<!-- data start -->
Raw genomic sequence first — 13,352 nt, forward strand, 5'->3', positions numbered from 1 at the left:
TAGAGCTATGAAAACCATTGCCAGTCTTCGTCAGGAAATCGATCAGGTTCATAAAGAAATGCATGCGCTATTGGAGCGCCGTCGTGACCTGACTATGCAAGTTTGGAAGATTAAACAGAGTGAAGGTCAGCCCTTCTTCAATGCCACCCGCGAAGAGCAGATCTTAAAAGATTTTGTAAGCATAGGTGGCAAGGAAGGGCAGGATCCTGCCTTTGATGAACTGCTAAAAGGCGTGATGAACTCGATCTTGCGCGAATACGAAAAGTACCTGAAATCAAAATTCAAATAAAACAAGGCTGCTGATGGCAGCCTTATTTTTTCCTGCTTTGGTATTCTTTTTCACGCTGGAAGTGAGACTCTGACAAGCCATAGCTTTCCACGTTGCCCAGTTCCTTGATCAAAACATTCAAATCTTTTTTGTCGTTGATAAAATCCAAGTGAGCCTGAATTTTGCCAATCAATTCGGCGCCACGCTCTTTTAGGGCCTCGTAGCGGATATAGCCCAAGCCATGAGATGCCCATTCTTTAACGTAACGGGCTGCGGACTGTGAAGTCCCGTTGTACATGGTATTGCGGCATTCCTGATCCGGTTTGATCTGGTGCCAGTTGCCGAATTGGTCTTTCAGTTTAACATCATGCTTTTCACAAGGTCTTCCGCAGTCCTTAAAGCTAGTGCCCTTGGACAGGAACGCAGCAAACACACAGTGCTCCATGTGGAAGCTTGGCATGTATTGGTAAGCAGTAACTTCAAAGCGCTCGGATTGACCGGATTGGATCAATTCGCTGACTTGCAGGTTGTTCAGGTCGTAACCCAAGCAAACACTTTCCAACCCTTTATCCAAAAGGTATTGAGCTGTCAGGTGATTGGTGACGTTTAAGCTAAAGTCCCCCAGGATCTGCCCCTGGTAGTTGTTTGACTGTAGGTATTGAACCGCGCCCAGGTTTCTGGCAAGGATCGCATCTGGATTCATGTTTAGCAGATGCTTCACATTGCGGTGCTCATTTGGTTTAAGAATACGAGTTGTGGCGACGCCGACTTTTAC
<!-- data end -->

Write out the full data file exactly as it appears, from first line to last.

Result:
Raw genomic sequence first — 13,352 nt, forward strand, 5'->3', positions numbered from 1 at the left:
TAGAGCTATGAAAACCATTGCCAGTCTTCGTCAGGAAATCGATCAGGTTCATAAAGAAATGCATGCGCTATTGGAGCGCCGTCGTGACCTGACTATGCAAGTTTGGAAGATTAAACAGAGTGAAGGTCAGCCCTTCTTCAATGCCACCCGCGAAGAGCAGATCTTAAAAGATTTTGTAAGCATAGGTGGCAAGGAAGGGCAGGATCCTGCCTTTGATGAACTGCTAAAAGGCGTGATGAACTCGATCTTGCGCGAATACGAAAAGTACCTGAAATCAAAATTCAAATAAAACAAGGCTGCTGATGGCAGCCTTATTTTTTCCTGCTTTGGTATTCTTTTTCACGCTGGAAGTGAGACTCTGACAAGCCATAGCTTTCCACGTTGCCCAGTTCCTTGATCAAAACATTCAAATCTTTTTTGTCGTTGATAAAATCCAAGTGAGCCTGAATTTTGCCAATCAATTCGGCGCCACGCTCTTTTAGGGCCTCGTAGCGGATATAGCCCAAGCCATGAGATGCCCATTCTTTAACGTAACGGGCTGCGGACTGTGAAGTCCCGTTGTACATGGTATTGCGGCATTCCTGATCCGGTTTGATCTGGTGCCAGTTGCCGAATTGGTCTTTCAGTTTAACATCATGCTTTTCACAAGGTCTTCCGCAGTCCTTAAAGCTAGTGCCCTTGGACAGGAACGCAGCAAACACACAGTGCTCCATGTGGAAGCTTGGCATGTATTGGTAAGCAGTAACTTCAAAGCGCTCGGATTGACCGGATTGGATCAATTCGCTGACTTGCAGGTTGTTCAGGTCGTAACCCAAGCAAACACTTTCCAACCCTTTATCCAAAAGGTATTGAGCTGTCAGGTGATTGGTGACGTTTAAGCTAAAGTCCCCCAGGATCTGCCCCTGGTAGTTGTTTGACTGTAGGTATTGAACCGCGCCCAGGTTTCTGGCAAGGATCGCATCTGGATTCATGTTTAGCAGATGCTTCACATTGCGGTGCTCATTTGGTTTAAGAATACGAGTTGTGGCGACGCCGACTTTTAC